What’s getting funded: The Rhode Island Healthcare Cost Trends Project was just awarded a second grant ($1,300,000 in addition to the $550,000 in the first round) from the Peterson Center on Healthcare to expand work on data-driven healthcare transparency to limit healthcare cost growth. The project is a collaboration between Rhode Island state agencies and Brown University. See Peterson Center on Healthcare Expands Partnership with Rhode Island and Brown University on Data-Driven Healthcare Transparency.
The Washington Health Benefit Exchange is jointly leading the implementation of that state’s public option program. The exchange is taking comments on the draft gold, silver and bronze plans that will serve as the foundation for the state’s new Cascade Care public option, to be available for coverage year 2021. The exchange hosts the stakeholder workgroup that proposed the public option plans, and its website provides links to the full public option report, the draft plans, an explanatory powerpoint, background info and links to submit public comment. Colorado, the other state working on a public option, has taken a different approach.
Mass Health Connector aims to boost the state’s coverage rate from 97.2% to 100%, focusing on the last holdouts. According to the latest census information, just 2.8% of Massachusetts residents lack health coverage, the lowest rate of any state.
Maryland is studying the Massachusetts Commonwealth Care Trust Fund model, which provides extra subsidies for people who otherwise lack coverage. The Commonwealth Care Trust Fund is funded from various sources, including a tobacco tax, a penalty levied on people who don’t get health insurance, and the state’s general fund.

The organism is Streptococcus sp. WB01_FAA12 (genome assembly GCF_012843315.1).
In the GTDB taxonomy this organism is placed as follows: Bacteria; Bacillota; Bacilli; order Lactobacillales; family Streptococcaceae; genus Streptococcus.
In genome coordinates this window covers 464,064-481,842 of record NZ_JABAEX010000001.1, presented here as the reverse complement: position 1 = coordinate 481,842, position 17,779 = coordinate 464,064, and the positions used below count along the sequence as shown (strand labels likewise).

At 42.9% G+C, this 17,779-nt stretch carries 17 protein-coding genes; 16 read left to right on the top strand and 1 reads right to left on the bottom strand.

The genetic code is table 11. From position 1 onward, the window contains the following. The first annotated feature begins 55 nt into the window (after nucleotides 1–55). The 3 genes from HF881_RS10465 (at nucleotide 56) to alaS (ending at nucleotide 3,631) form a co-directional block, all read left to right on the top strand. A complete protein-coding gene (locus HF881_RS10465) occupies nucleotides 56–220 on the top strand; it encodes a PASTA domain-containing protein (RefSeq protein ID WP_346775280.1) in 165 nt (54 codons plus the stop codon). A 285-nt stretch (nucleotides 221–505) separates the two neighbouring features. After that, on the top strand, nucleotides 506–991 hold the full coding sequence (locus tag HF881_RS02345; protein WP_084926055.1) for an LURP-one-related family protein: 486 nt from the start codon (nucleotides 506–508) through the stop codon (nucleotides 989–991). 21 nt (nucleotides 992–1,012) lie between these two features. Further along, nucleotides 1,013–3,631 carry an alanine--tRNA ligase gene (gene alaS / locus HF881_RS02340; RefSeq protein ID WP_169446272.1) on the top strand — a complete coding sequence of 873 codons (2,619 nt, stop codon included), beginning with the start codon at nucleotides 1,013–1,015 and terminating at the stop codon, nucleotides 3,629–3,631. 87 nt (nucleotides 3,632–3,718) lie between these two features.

Maryland is also implementing the Maryland Easy Enrollment Health Insurance Program, the country’s first attempt to use income tax filing as an entry point for health insurance enrollment. By checking a box on their state income tax return asking the exchange to determine their eligibility for free or low-cost insurance, an uninsured tax filer can have relevant information from their return sent automatically to Maryland’s health insurance exchange. The exchange then uses that data and other available records to determine the individual’s eligibility for Medicaid, CHIP, and PTCs.
Health Insurance 101: Preparing for Open Enrollment is a 25-minute on-demand webinar offered by California-based online broker StrideHealth.
Colorado made big news last week with its draft proposal for a public option. The proposal is required to be submitted to the CO legislature by Nov. 15. Legislation passed last session required CO’s Division of Insurance and the Department of Health Care Policy and Financing to develop the plan. The public comment period runs through Oct 25. Under the draft proposal, the State Option would:
New Jersey is investing $2 million in navigators as it starts the shift from healthcare.gov to its own state-based marketplace. New Jersey’s state-based exchange is officially barely a month old.
For a highly impressive use of data based on the California Health Information Survey using brainpower from the UCLA Center for Health Policy Research, check out the AskCHIS Neighborhood Edition© web tool. The tool lets you search for top health indicators by ZIP code, city, county, and legislative district (state and federal). The sample below shows the prevalence of diabetes across California (diabetes increases health care costs which increase premiums…). Of course, the tool is only for California. Connecticut could use its own version. 😊